I particularly like channels with good gravel bottom for cod, because they’re also attractive to halibut. While I’m pleased when I find cod, I’m elated with the occasional halibut I catch as well.
You can certainly catch fish while using bait under a sinker, but when cod are on the menu I prefer to rig my hooks above the weight. That way, even when the weight is resting on bottom the baits are hovering just off bottom where cod seem to prefer to feed.
And of course, halibut have no qualms about swimming up a little to take a bait.
But as I’ve said before, it’s a long way from the bottom to the top and back down again to check bait. Herring is certainly one of the best baits, but it is awfully soft and easily pulled from a hook by hungry lips.
You can improve its life on a hook by salting smaller herring or filleting and salting the larger ones. But it’s still going to come off the hook in pretty short order.
I prefer tougher baits like squid, especially when cut in strips so it “swims” in the water like a living creature. It’s tough enough to stay on the hook well, yet very active when jigged or moved by the current.
Even better is to use some kind of lure along with the bait.
Commercial cod jiggers use “lures” that are little more than a section of colored rubber tubing cut at an angle for a little more action.
I prefer yarn tied onto the leader just above the eye of the hook and streaming back past the bend. It has more action and is cheap as can be.
If you think about the rigging, you can also use hoochies. I slide mine onto the leader before tying on a hook, then either crimp and open-eyed siwash hook onto a barrel swivel or sliding a little rubber hoochie “button” onto the leader before adding the hook, both methods for keeping the hoochie from being pulled too far down onto the hook.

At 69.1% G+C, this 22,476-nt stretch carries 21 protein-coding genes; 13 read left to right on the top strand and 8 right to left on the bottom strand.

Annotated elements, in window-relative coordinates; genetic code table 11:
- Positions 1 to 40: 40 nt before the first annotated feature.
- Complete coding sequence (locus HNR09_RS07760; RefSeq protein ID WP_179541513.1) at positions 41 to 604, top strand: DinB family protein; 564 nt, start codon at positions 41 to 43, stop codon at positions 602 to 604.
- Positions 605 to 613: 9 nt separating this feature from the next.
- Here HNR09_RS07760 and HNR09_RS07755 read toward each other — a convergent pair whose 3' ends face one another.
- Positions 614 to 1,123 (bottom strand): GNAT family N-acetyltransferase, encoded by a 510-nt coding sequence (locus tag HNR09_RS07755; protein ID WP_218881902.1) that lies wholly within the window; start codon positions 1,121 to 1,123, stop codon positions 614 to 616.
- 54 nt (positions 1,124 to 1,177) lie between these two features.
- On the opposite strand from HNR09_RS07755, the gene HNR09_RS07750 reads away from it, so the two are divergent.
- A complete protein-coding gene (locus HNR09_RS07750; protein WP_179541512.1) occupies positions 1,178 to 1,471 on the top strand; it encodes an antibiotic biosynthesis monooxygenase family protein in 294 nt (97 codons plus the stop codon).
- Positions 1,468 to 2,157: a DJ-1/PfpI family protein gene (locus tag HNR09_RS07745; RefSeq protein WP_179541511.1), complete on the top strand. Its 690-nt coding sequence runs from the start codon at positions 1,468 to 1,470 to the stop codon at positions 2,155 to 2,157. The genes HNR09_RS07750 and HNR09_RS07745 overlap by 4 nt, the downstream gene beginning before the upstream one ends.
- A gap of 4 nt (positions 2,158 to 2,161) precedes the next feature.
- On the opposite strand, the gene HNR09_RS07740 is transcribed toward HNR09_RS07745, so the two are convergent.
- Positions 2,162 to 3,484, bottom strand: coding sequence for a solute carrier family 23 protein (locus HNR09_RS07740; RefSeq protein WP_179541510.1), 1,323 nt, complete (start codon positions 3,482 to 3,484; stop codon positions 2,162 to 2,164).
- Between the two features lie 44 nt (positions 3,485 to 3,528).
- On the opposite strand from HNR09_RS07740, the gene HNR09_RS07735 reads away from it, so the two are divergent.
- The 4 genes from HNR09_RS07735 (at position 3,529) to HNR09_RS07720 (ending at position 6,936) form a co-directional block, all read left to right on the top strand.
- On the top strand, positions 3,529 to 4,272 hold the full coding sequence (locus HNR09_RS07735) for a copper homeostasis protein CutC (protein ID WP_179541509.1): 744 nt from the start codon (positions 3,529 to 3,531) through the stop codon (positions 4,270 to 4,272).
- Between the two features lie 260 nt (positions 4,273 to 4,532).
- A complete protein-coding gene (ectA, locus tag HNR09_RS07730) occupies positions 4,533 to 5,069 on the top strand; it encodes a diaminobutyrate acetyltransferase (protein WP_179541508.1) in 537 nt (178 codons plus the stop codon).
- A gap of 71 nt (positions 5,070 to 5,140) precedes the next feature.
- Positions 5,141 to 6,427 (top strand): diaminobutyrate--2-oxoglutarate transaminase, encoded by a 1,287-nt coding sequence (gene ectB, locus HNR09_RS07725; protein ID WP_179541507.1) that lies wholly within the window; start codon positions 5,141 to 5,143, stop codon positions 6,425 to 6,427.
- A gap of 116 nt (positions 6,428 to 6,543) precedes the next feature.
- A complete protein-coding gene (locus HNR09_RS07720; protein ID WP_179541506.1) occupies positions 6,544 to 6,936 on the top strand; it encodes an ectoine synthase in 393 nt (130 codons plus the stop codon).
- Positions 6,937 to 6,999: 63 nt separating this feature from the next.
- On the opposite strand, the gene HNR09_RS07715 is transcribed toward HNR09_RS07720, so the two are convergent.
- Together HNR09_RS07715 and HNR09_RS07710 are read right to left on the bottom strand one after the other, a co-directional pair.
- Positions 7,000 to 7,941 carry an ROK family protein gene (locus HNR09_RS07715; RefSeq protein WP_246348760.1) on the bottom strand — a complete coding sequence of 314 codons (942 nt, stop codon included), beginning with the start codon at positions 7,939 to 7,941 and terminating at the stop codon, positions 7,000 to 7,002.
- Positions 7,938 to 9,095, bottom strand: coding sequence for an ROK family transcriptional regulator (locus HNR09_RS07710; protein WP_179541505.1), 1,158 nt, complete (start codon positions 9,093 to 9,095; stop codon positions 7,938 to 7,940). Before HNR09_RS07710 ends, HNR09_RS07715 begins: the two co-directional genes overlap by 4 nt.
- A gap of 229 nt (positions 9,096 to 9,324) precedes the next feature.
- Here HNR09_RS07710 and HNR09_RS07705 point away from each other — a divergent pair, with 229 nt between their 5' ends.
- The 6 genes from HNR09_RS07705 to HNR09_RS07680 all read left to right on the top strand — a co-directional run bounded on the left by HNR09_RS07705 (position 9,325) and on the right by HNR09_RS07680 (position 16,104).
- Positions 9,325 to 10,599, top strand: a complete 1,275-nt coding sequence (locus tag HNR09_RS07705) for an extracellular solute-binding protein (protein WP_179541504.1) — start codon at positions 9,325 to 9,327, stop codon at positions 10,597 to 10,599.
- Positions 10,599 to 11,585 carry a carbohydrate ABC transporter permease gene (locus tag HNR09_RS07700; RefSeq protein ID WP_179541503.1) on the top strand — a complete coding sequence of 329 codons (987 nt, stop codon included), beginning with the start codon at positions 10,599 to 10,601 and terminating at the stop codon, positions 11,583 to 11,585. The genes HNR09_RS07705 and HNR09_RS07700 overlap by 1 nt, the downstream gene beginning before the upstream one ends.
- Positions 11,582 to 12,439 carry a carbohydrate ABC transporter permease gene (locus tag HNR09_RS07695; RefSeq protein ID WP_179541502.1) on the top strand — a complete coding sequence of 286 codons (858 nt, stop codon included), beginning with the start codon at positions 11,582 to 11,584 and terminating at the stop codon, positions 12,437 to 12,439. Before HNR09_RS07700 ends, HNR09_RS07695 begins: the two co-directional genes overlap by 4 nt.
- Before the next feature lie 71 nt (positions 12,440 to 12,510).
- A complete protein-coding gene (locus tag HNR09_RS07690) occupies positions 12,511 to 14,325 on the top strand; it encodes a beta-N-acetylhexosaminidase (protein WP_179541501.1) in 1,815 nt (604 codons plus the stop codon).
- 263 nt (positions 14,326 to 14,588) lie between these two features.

Any of these work best with a little bait added to the hook. The smell adds to their “allure,” but the hook will continue to fish even when you lose the bait due to the tubing, yarn or hoochie.
In fact I prefer the hoochies because they always seem more attractive to king salmon which inhabit the same waters. I’m no salmon snob, but I appreciate fresh king salmon as much as the other species!
If you don’t want to be bothered with that general style of rigging, you can always resort to conventional jigs.
My favorite for all the species is a “dart” style jig, the elongate metal jigs that resemble needlefish. They come in a myriad of color combinations, but in deep water white seems to work as well as any other color. They sink quickly and are easy to real up in spite of their weight, great advantages when fishing deep.
I have best luck with dart jigs when I “sweeten” the hook with a small sliver of salted herring fillet. I just cut the large fillets into long strips no more than half an inch wide, then cut these at an angle into tapering morsels no more than about an inch long. Keep the bait small so it doesn’t interfere with the action of the jig or slow its sink to the bottom.
The jigs will certainly continue to fish once the bait is gone, but action is always faster with that little tab of bait on the hook.
We still have to wait a couple of months for spring and summer, but that’s no reason to miss out on great fishing and fresh fish when the seas and weather cooperate!